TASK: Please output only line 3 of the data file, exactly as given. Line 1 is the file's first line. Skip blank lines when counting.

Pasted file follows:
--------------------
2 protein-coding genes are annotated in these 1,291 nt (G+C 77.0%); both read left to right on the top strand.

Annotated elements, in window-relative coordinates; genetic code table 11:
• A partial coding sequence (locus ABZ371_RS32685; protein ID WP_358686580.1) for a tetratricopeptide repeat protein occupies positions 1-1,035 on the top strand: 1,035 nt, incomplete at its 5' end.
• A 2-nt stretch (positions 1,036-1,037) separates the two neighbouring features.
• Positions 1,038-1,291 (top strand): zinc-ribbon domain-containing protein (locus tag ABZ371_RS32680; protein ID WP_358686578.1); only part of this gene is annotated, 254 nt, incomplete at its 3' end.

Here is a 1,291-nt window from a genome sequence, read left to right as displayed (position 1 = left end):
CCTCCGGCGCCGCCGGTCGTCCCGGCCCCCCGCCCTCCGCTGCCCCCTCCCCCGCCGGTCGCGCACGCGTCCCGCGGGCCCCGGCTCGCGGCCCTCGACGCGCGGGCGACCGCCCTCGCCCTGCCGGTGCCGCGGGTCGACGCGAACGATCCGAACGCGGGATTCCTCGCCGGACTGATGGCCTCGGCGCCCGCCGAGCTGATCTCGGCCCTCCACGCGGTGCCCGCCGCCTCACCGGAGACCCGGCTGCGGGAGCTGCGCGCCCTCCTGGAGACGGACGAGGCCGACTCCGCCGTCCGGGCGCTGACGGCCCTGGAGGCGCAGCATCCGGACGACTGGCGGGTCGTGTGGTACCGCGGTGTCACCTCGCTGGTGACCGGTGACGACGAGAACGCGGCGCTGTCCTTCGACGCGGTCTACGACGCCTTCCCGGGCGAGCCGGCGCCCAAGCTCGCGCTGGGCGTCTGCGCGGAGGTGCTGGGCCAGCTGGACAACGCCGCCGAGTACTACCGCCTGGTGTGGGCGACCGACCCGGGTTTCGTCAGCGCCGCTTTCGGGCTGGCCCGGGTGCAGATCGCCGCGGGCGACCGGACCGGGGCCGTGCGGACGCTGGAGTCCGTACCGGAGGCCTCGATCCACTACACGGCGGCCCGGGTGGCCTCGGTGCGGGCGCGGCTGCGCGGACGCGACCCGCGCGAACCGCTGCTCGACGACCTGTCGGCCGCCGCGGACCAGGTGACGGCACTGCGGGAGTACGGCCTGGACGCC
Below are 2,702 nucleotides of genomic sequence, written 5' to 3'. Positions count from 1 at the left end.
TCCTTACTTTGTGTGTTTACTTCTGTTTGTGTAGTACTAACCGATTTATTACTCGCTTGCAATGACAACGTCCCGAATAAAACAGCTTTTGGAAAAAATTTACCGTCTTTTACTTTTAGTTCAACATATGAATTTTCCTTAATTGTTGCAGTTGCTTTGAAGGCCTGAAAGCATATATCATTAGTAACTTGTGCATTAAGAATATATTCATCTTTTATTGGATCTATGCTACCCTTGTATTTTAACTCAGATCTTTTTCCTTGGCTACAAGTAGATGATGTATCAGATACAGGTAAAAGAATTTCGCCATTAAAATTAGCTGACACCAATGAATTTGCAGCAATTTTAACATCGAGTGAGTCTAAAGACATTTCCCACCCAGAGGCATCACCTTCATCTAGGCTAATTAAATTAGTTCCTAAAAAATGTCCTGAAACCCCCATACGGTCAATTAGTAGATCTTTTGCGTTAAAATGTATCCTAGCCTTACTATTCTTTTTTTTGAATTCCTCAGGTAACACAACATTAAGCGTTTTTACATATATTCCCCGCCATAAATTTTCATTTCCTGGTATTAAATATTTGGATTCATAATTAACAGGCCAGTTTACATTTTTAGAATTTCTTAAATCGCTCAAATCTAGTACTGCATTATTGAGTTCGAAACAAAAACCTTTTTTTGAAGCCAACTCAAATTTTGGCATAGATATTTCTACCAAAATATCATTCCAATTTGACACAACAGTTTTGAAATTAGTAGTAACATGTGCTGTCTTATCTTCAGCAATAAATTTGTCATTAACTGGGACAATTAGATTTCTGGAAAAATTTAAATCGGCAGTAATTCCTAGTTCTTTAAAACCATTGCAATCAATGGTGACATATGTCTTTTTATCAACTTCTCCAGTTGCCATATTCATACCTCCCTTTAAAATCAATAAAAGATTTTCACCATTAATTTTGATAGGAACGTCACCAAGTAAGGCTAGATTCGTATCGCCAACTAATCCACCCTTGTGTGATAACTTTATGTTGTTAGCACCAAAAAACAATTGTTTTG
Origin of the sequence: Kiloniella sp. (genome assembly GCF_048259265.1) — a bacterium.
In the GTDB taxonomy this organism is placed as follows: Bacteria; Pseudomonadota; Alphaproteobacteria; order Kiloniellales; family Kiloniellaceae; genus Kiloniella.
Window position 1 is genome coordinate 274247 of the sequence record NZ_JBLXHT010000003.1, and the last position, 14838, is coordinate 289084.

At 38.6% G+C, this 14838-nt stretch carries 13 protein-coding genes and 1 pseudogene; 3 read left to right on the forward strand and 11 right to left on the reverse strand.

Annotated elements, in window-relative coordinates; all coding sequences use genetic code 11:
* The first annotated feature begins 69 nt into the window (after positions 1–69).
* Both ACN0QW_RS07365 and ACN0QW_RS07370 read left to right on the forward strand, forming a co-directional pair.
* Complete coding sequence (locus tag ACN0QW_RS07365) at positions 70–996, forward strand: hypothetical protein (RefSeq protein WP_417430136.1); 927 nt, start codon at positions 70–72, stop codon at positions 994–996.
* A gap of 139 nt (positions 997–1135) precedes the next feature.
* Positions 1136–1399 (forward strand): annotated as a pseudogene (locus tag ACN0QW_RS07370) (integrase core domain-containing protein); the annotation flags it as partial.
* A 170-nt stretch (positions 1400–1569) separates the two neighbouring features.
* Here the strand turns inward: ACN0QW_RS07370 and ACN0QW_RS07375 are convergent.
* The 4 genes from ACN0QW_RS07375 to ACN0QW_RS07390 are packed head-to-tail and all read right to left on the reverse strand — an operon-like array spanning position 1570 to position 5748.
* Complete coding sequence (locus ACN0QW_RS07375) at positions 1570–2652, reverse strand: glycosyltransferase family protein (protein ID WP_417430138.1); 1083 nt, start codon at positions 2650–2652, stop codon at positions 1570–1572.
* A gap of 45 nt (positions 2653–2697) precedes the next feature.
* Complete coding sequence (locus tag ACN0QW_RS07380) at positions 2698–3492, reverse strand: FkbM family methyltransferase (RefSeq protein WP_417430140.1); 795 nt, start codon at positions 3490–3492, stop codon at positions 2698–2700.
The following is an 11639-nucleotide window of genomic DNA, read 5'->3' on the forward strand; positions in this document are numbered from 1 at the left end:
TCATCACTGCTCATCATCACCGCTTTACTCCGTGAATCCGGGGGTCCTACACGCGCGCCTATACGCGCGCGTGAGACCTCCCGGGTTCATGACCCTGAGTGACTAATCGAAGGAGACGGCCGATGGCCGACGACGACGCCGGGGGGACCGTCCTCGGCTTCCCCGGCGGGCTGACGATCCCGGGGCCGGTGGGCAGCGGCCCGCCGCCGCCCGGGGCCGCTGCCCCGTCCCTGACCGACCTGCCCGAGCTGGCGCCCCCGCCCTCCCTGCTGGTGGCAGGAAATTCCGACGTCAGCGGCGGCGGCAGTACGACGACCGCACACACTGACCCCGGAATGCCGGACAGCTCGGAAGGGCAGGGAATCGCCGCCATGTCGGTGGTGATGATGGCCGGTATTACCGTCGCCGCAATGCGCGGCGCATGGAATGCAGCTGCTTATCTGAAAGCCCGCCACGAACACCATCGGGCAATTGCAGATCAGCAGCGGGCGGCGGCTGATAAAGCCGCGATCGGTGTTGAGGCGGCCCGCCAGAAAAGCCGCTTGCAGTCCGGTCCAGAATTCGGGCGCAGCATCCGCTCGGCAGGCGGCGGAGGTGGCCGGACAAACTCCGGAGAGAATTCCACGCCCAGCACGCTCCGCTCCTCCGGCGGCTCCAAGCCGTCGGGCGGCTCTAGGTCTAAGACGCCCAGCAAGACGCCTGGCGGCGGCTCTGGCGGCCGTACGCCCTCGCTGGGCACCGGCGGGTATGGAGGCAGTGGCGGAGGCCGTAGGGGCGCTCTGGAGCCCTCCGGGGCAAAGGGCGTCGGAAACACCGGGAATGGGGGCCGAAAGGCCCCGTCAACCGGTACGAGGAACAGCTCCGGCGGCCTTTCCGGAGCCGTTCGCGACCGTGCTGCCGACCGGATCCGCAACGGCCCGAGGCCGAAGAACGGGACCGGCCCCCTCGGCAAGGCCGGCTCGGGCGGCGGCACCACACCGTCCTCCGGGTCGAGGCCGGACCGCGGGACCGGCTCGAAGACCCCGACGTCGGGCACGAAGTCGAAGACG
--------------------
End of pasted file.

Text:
• A partial coding sequence (locus ABZ371_RS32685; protein ID WP_358686580.1) for a tetratricopeptide repeat protein occupies positions 1-1,035 on the top strand: 1,035 nt, incomplete at its 5' end.